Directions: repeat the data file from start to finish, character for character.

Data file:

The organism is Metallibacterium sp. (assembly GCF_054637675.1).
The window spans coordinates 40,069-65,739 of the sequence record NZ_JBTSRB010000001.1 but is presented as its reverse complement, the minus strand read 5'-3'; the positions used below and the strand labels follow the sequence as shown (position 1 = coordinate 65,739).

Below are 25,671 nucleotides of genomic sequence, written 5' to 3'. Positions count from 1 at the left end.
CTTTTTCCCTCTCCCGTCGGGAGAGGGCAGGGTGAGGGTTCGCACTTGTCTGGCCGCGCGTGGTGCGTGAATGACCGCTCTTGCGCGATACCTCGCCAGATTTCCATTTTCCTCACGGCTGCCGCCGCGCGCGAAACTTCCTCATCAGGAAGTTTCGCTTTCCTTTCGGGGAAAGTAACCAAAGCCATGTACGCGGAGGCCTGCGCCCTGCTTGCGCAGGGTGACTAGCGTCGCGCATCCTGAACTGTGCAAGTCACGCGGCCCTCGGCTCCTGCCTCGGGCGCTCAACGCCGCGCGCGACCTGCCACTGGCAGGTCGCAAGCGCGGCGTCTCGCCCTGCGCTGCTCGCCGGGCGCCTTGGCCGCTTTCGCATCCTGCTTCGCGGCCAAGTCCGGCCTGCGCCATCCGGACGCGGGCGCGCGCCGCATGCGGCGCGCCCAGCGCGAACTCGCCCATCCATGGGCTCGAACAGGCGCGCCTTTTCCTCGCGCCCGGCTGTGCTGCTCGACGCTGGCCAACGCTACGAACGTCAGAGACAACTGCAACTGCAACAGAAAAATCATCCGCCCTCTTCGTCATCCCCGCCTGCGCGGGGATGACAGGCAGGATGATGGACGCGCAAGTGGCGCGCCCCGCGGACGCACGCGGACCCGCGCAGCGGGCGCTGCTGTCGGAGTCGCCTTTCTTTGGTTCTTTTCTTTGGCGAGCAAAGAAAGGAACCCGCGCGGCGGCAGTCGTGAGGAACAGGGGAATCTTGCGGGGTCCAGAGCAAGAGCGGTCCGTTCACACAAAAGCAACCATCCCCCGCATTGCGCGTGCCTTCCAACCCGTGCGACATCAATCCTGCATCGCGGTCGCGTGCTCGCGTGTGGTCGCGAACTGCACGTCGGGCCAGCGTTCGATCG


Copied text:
The organism is Metallibacterium sp. (assembly GCF_054637675.1).
The window spans coordinates 40,069-65,739 of the sequence record NZ_JBTSRB010000001.1 but is presented as its reverse complement, the minus strand read 5'-3'; the positions used below and the strand labels follow the sequence as shown (position 1 = coordinate 65,739).

Below are 25,671 nucleotides of genomic sequence, written 5' to 3'. Positions count from 1 at the left end.
CTTTTTCCCTCTCCCGTCGGGAGAGGGCAGGGTGAGGGTTCGCACTTGTCTGGCCGCGCGTGGTGCGTGAATGACCGCTCTTGCGCGATACCTCGCCAGATTTCCATTTTCCTCACGGCTGCCGCCGCGCGCGAAACTTCCTCATCAGGAAGTTTCGCTTTCCTTTCGGGGAAAGTAACCAAAGCCATGTACGCGGAGGCCTGCGCCCTGCTTGCGCAGGGTGACTAGCGTCGCGCATCCTGAACTGTGCAAGTCACGCGGCCCTCGGCTCCTGCCTCGGGCGCTCAACGCCGCGCGCGACCTGCCACTGGCAGGTCGCAAGCGCGGCGTCTCGCCCTGCGCTGCTCGCCGGGCGCCTTGGCCGCTTTCGCATCCTGCTTCGCGGCCAAGTCCGGCCTGCGCCATCCGGACGCGGGCGCGCGCCGCATGCGGCGCGCCCAGCGCGAACTCGCCCATCCATGGGCTCGAACAGGCGCGCCTTTTCCTCGCGCCCGGCTGTGCTGCTCGACGCTGGCCAACGCTACGAACGTCAGAGACAACTGCAACTGCAACAGAAAAATCATCCGCCCTCTTCGTCATCCCCGCCTGCGCGGGGATGACAGGCAGGATGATGGACGCGCAAGTGGCGCGCCCCGCGGACGCACGCGGACCCGCGCAGCGGGCGCTGCTGTCGGAGTCGCCTTTCTTTGGTTCTTTTCTTTGGCGAGCAAAGAAAGGAACCCGCGCGGCGGCAGTCGTGAGGAACAGGGGAATCTTGCGGGGTCCAGAGCAAGAGCGGTCCGTTCACACAAAAGCAACCATCCCCCGCATTGCGCGTGCCTTCCAACCCGTGCGACATCAATCCTGCATCGCGGTCGCGTGCTCGCGTGTGGTCGCGAACTGCACGTCGGGCCAGCGTTCGATCG